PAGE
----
For many enthusiasts, sparkling wine is the wine of the most carefree happiness. But not all sparkling wines are the same and knowing how to find your way around the bubbles is not only interesting but above all a source of great satisfaction. We do it together, in 6 points.
Here is a short 6-point guide to distinguish between production methods and qualitative differences in sparkling wines.
The aim of tasting sparkling wines with ever greater awareness.
1. Characteristic of sparkling wines is the development of carbon dioxide which determines the typical perlage : during the fermentation of the wine, the yeasts transform the sugars into alcohol and carbon dioxide.
2. In sparkling wines, the pressure in the bottle cannot be less than 3 bars (3.5 for quality sparkling wines) at an ambient temperature of 20° C.
3. The grapes intended for sparkling wines are generally harvested slightly early , so that the grapes retain greater acidity. As always, one of the qualitative keys is the selection of the bunches (i.e. bringing healthy and intact grapes to the cellar, as well as homogeneous in terms of ripeness).
4. In addition to the production method, sparkling wine is also classified based on its sugar content :
🍾 Zero dosage: less than 3 g of sugar per liter and no addition of sugar after the second fermentation;
🍾 Extra brut: sugar content between 0 and 6 grams per litre;
🍾 Brut: sugar content less than 12 g/litre;
🍾 Extra dry: sugar between 12 and 17 g/litre;
🍾 Dry: sugar between 17 and 32 g/litre;
🍾 Demi-sec: sugar between 32 and 50 g/litre;
🍾 Sweet: sugar content greater than 50 g/litre;
5. If the reference year is shown on the label, it means that at least 85% of the grapes are from that vintage: in this case the sparkling wine is called “ Millesimato ”. The famous term vintage comes from the French "millésime", which means vintage. Indicating the vintage is a sign of quality and indicates that the vintage is particularly good.
6. Three methods of producing sparkling wines:
1. Classic Method (or Campenoise )
🍾 The most suitable grapes for producing the Classic Method are above all chardonnay and pinot noir, as well as pinot blanc, pinot meunier, pinot grigio and riesling. In relation to the grapes, we talk about Blanc de Noirs when the sparkling wine is obtained from black grapes (naturally vinified as white) and Blanc de Blancs when it starts from white grapes.
🍾 Traditionally attributed to Dom Perignon, it is the method of French Champagne and requires very long times.
🍾 There are two fermentations of the wine: the first in the normal fermentation tank, the second in the bottle.
🍾 Assembly (putting together grapes from different vineyards) and cutting (putting together wines of different vintages or different refinements) take place between the first and second fermentation.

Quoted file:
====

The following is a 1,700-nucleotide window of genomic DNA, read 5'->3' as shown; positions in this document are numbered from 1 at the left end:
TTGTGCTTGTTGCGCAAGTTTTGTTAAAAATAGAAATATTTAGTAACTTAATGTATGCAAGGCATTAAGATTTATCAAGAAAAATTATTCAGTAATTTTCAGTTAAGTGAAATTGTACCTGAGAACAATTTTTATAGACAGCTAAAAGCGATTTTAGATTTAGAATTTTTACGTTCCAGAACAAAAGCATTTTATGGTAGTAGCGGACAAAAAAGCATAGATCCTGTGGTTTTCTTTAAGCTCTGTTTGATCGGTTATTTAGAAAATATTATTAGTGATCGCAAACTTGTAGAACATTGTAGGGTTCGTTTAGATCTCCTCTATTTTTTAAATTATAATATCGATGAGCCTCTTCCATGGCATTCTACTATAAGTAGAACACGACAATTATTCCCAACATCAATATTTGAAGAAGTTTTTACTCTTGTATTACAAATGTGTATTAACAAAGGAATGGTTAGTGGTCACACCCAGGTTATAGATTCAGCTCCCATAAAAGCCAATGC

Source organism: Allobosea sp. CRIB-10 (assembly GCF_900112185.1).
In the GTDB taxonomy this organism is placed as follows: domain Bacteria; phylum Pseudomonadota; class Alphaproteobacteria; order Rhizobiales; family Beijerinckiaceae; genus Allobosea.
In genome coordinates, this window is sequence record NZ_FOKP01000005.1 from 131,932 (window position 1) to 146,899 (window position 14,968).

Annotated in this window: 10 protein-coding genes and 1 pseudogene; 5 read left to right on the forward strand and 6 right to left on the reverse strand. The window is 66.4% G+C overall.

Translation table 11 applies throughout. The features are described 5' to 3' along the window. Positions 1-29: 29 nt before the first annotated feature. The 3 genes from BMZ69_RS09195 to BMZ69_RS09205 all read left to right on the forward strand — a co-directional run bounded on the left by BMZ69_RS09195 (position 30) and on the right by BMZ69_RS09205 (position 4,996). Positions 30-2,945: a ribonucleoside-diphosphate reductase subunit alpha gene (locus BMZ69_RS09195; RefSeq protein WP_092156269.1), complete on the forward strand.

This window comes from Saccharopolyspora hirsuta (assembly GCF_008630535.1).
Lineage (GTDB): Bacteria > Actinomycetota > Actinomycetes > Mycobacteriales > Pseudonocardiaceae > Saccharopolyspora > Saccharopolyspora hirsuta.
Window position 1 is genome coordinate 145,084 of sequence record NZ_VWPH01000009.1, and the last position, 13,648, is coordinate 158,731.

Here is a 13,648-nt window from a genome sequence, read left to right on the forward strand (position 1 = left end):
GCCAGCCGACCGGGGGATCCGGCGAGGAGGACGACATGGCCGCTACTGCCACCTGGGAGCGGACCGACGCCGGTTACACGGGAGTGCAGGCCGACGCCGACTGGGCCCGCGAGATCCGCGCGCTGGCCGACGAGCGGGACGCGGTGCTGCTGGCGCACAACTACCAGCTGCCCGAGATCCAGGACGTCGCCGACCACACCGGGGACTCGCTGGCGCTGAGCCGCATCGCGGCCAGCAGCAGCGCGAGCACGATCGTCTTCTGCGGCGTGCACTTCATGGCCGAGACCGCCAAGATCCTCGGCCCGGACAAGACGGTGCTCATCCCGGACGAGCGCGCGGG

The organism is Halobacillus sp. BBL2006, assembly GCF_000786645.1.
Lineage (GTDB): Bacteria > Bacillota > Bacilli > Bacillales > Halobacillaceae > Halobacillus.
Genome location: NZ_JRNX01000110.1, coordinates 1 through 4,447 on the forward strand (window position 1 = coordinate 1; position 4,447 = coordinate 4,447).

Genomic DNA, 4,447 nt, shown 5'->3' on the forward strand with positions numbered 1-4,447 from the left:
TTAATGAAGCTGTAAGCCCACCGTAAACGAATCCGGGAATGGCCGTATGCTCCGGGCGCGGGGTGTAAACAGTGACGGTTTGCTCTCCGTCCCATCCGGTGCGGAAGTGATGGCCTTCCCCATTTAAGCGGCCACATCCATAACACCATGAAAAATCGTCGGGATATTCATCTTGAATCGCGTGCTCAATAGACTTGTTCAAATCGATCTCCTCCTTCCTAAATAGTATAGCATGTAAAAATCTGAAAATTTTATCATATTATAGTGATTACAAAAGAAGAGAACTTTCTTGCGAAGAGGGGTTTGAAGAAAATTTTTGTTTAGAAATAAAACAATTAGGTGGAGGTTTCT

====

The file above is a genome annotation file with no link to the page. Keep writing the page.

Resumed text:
🍾 Bottled with a crown cap , it is kept at a temperature of approximately 10°C and controlled pressure.
🍾 When the wine is ready, the bottles are arranged to mature on perforated surfaces ( pupitres ) in an almost horizontal position, where they are rotated ( remuage ) and inclined more every day so that the yeast deposit goes towards the cork ( maturation on the lees ) . The process takes 1-2 months.
🍾 Finally, the deposit is eliminated from the bottle ( disgorgement ) by freezing the tip of the bottle: the cork pops due to the pressure and brings with it the yeast residues.
🍾 Lost wine is replaced and liqueur d'expedition (sugar and wine distillate) can be added.
🍾 The bottle is then closed with a mushroom cork stopper and metal cage.
What to expect from a Classic Method:
A structured, complex and long-lived wine
Aromas of yeasts and pastries
Fine and persistent bubbles
2. Charmat (or Martinotti) method
🍾 There are two wine fermentations: the first takes place in the normal fermentation tank, the second in an autoclave (stainless steel tank) at controlled temperature and pressure.
🍾 The sparkling process can last from 1 to 3 months ( short Charmat ) or even 6 months ( long Charmat ).
🍾 Once the sparkling process is completed, we proceed with bottling.
🍾 The Charmat Method is used a lot with aromatic grapes.
What to expect from a Charmat Method:
A light and fresh wine
Fruity aromas, typical of the starting grape - the essence of the vine-territory relationship
3. Ancestral Method ( sur lie or colfondo)
🍾 Ancient method still in use and indeed back in fashion, according to which the partially fermented must is directly bottled.
🍾 Bottling (corking with crown cap) and refermentation in the bottle between spring and summer: yeast residues are not eliminated (no disgorgement, therefore) but are found in the glass. The wine is not clear, so to speak.
🍾 Brief refinement in the bottle.
What to expect from an Ancestral Method:
A fresh wine
Marked hints of bread crust (due to the yeasts that remain inside)
Taste (particularly) authentic